Rock Lottery: 12 hours to create something new
It started with an old brown hat and ended with an accordion. In between — in the 12 hours of breakneck musical collaboration that is Rock Lottery...
Special to The Seattle Times
It started with an old brown hat and ended with an accordion.
In between — in the 12 hours of breakneck musical collaboration that is Rock Lottery — 25 handpicked Seattle musicians realized playing nice was easy.
In this annual experiment (now in its third year in Seattle), musicians' names are drawn from an old hat at 10 a.m. and randomly arranged into five bands. By 10 p.m. they must be back at Neumo's on Capitol Hill to play three to five brand new compositions. Each band has a drummer; the rest is left up to fate.
The process, according to the musicians, was surprisingly drama free, and the resulting one-night-only performances Saturday night were exuberant, inspired and never boring. David Terry of Aqueduct rapped about Old Spice, mellow songstress Jen Wood found her tambourine-smacking alter ego, and singer-songwriter Damien Jurado lived out a childhood rock 'n' roll fantasy as he put down his guitar and grabbed the mic with gusto.
"I've learned to not be completely surprised by anything," said Rock Lottery founder and organizer Chris Weber.
Rock Lottery was born in 1997 out of a Denton, Texas, art collective that launched a series of events designed to "inflict" something on musicians, audiences, or both. When Weber moved to Seattle, he brought the idea with him and found the music scene ready to take on the challenge.
That challenge, of course, is logistical: high-speed song creating. But it's deeper than that.
"A lot of people are used to being in complete control of their projects and then to go into something where we're asking them to be collaborative, that's scary," Weber said.
Jurado admitted he thought there would be a lot of egos flying around.
"There was none of that," he said. "I'm not usually playing with other people. That was really scary but also really freeing."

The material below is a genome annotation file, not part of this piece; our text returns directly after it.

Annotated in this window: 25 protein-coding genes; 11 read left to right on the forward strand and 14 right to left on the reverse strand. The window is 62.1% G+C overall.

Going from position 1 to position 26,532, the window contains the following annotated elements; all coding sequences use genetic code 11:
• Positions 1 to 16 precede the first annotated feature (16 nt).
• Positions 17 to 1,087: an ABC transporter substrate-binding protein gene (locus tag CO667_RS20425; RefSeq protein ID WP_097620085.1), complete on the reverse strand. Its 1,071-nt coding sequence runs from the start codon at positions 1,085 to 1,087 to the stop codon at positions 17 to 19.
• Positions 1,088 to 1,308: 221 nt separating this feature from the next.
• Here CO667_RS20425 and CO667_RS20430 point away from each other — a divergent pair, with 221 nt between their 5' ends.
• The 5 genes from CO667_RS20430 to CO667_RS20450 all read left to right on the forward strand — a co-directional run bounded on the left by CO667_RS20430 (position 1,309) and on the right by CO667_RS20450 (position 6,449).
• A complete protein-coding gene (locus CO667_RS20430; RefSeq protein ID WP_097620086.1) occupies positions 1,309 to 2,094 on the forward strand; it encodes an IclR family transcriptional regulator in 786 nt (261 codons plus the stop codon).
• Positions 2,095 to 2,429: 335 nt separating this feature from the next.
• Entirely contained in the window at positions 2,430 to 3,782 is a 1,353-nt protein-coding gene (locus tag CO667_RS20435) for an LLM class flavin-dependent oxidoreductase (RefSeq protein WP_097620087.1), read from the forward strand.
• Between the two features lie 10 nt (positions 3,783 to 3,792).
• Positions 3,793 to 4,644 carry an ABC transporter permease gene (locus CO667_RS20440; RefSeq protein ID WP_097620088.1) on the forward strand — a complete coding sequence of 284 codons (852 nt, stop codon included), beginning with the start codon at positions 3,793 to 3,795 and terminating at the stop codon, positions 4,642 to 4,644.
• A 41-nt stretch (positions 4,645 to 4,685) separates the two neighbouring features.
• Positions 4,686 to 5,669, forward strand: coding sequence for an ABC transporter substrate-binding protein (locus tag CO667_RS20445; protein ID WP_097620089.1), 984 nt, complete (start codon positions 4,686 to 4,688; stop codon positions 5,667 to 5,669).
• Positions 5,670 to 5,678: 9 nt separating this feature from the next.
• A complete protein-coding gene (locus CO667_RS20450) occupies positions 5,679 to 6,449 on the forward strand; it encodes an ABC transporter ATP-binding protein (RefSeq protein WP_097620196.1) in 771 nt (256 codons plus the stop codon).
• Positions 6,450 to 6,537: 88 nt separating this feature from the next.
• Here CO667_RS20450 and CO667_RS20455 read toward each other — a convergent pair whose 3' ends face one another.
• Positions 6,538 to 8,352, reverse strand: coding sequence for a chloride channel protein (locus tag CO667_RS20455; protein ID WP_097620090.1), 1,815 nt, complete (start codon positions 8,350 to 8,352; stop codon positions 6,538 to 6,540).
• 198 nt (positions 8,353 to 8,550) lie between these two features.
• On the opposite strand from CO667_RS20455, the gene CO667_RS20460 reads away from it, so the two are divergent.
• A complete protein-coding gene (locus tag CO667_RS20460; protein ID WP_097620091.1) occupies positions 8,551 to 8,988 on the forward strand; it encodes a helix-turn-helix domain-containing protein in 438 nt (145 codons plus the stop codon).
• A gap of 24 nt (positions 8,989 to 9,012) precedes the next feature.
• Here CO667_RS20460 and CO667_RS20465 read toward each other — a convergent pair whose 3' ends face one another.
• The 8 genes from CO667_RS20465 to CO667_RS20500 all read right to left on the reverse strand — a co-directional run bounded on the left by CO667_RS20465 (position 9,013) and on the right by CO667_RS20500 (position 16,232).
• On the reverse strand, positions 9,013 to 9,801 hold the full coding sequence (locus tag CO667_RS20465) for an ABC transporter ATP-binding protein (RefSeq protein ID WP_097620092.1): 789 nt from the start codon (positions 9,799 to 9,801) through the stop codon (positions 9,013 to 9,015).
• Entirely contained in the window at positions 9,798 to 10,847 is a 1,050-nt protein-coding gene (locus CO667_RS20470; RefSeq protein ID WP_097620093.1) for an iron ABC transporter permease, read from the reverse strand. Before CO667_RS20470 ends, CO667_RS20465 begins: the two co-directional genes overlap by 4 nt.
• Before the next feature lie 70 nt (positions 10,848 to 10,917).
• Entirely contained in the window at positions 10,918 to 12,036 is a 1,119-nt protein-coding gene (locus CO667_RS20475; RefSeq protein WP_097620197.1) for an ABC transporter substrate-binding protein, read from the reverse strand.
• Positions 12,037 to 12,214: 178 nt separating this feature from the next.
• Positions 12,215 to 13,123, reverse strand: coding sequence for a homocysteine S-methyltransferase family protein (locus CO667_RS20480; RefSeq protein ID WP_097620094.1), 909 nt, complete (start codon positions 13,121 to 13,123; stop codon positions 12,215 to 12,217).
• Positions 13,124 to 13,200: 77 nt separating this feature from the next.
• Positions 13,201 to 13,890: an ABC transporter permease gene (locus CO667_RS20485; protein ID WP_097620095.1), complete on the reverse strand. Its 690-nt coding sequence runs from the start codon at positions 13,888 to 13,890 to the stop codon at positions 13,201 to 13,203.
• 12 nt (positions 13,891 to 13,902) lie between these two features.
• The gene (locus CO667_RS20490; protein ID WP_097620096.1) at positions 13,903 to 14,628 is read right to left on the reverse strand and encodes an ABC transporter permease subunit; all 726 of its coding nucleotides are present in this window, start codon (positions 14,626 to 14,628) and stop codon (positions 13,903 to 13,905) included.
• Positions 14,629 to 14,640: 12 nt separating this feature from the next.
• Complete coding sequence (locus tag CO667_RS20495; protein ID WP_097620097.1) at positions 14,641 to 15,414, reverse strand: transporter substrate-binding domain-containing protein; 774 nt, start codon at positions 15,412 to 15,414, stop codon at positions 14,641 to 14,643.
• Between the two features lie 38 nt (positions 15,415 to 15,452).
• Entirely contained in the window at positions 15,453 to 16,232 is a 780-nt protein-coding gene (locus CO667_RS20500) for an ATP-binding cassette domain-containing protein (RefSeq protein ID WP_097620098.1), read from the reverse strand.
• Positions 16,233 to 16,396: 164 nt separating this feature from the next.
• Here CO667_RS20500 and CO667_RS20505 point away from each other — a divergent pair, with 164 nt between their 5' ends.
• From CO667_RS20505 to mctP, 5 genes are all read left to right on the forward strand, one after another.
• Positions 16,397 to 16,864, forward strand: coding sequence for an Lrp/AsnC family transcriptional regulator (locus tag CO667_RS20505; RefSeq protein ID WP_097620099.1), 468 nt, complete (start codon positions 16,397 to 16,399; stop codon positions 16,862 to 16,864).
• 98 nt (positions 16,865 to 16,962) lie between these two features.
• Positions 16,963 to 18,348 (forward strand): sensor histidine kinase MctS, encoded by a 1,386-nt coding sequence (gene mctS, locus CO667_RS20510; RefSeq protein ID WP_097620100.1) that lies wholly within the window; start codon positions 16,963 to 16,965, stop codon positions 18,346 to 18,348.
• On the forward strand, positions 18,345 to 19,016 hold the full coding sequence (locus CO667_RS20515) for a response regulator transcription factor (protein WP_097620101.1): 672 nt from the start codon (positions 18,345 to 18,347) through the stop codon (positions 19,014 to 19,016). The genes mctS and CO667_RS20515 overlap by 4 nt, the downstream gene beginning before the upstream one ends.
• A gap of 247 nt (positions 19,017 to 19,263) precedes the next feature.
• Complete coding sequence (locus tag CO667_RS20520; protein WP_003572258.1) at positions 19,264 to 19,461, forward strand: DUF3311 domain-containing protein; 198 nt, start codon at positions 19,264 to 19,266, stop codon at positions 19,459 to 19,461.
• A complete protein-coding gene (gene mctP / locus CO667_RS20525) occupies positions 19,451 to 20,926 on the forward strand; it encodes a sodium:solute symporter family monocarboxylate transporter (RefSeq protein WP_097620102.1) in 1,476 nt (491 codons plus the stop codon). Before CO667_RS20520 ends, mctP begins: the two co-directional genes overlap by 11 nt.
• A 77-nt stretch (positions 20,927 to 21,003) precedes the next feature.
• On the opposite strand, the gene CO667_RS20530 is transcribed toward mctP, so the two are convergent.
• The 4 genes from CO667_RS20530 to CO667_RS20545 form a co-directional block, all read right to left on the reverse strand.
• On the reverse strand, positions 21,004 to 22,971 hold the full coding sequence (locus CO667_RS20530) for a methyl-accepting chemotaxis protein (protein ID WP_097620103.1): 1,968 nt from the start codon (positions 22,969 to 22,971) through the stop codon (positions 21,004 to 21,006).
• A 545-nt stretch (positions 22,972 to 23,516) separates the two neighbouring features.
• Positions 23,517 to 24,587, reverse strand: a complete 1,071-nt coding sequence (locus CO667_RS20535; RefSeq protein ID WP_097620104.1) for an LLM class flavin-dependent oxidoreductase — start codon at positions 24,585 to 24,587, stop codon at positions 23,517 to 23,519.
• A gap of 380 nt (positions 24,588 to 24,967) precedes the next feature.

For the musicians of Rock Lottery — who are allowed to participate only once — it's also a chance to meet their peers, sometimes for the first time.
"I ended up in a band with total strangers," Terry said. "We sort of stood around looking at each other for a while. A funk guitar in E got things started."
The musicians in Rock Lottery (nominated by a panel of former participants and others and then narrowed down by Weber) come from all corners of the Seattle music world — from Americana to hip hop.
"Musicians who are school-trained with decades of experience and have Grammys are mixed with people who are straight out of the garage and know three chords," Weber said.
Regardless, the stage was packed with talent Saturday. Heidi Wischler of Shiftless Layabout showed off her virtuosic skill on the trumpet, sax, trombone and, yes, cowbell. Dynamo soul singer Choklate wailed over Michaela Brangan's torrent of violin. And Nate Mooter of power pop band The Lashes whipped out the accordion for a lovely final ballad.
This year's proceeds benefit the all-ages Vera Project; previous Rock Lotteries raised money for KEXP and the now-defunct Consolidated Works. Weber said usually about 350 people attend.
Joanna Horowitz: email@example.com
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